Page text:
The 25 Greatest PCs of All Time

Still More Near-Greatest PCs (1992-2005)

GRiD Convertible 2260 (1992): Better in some ways than current Tablet PCs, this well-designed, extremely sturdy portable could work as a clamshell notebook or a tablet.

SGI Indy (1993): As Unix workstations go, the $5000 Indy was semiaffordable, but it didn't lack for cool features, including a neat pizza-box case, a built-in camera for videoconferencing, and floppies that stored a massive 21MB.

Canon NoteJet 486 (1994): In 1994 Canon made both printers and notebooks. The NoteJet combined the two, building a surprisingly decent inkjet under the laptop's keyboard. Canon bragged that celebs such as F. Lee Bailey, William F. Buckley, and Peter Max were fans.

IBM ThinkPad 701C (1995): This subnotebook-like ThinkPad was nicknamed the "Butterfly" because it sported one of the most inventive PC features ever: When you opened it, the keyboard unfolded into a wider size than its small case would otherwise allow for.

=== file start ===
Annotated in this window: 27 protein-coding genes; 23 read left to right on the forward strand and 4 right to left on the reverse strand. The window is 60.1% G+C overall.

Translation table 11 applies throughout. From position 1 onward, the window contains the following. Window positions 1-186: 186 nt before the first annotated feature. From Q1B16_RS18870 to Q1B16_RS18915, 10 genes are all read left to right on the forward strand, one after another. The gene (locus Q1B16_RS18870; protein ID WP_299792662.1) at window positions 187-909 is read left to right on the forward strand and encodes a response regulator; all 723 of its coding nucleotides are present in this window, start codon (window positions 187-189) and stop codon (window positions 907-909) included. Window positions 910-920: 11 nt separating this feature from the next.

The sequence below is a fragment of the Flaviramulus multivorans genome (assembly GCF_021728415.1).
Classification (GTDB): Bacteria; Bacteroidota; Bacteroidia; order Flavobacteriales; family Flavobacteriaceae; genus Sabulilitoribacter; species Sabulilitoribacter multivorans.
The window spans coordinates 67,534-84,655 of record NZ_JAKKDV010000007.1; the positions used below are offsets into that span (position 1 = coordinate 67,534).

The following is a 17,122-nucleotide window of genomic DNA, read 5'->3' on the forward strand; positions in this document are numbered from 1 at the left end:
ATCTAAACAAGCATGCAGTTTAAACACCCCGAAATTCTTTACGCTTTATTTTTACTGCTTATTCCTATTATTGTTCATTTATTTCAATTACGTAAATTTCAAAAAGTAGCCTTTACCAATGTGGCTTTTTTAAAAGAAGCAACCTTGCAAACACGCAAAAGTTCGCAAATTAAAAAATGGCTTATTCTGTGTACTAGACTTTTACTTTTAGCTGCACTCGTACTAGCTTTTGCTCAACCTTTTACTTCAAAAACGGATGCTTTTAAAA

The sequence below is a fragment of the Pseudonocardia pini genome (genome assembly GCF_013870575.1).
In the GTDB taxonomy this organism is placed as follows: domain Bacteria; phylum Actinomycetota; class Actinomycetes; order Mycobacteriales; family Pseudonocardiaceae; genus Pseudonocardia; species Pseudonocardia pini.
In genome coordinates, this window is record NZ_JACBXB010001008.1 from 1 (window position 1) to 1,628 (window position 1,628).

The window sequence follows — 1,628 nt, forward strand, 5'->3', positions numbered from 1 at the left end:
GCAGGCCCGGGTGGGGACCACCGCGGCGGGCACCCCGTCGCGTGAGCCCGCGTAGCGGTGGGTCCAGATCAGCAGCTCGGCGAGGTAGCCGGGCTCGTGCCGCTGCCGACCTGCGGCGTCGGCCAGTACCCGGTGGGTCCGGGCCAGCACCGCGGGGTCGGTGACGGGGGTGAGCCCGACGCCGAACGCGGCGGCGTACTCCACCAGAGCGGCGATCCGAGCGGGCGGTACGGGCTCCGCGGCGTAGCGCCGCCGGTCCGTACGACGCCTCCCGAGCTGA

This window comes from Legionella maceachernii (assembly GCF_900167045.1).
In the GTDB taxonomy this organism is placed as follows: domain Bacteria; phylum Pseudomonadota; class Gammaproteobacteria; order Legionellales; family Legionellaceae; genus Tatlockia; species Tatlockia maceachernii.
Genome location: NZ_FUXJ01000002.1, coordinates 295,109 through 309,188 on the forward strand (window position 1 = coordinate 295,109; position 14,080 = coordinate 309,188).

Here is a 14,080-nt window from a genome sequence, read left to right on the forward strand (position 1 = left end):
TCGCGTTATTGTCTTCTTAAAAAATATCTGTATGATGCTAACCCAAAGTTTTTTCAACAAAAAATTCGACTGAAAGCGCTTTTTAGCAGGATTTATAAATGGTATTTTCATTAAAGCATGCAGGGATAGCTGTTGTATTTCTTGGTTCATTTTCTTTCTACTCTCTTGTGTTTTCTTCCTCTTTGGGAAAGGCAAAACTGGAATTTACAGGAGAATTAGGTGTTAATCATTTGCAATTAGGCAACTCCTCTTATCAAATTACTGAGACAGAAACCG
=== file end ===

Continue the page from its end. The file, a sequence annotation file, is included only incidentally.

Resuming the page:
Toshiba Libretto 20
Toshiba Libretto 20 (1996): Toshiba's clever, teeny-tiny notebook had a (barely) touch-typeable keyboard and a pointing device mounted near the LCD screen--and it ran Windows 95, too. Arguably, it's a better ultramobile PC than today's UMPCs.

Apple iMac (1998): Welcome back, Steve Jobs. The first iMac may not have been a great computer. Its all-in-one design, however, was unique and influential, and it also started the trend toward lollipop-style colors for computer cases. Most important, it marked the Mac brand's return to relevance.

Apple PowerBook G4, 17-inch model (2003): This 17-inch wide-screen notebook proved that huge was cool, and its classy aluminum case only heightened its appeal.

Fujitsu LifeBook P1500 (2005): With its touch-sensitive swivel screen and comfortable keyboard, this 2.2-pound featherweight, which runs either Windows XP or Windows XP Tablet Edition, may be the most highly evolved supersmall PC yet.

For comprehensive coverage of the Android ecosystem, visit Greenbot.com.

Subscribe to the Best of TechHive Newsletter

Comments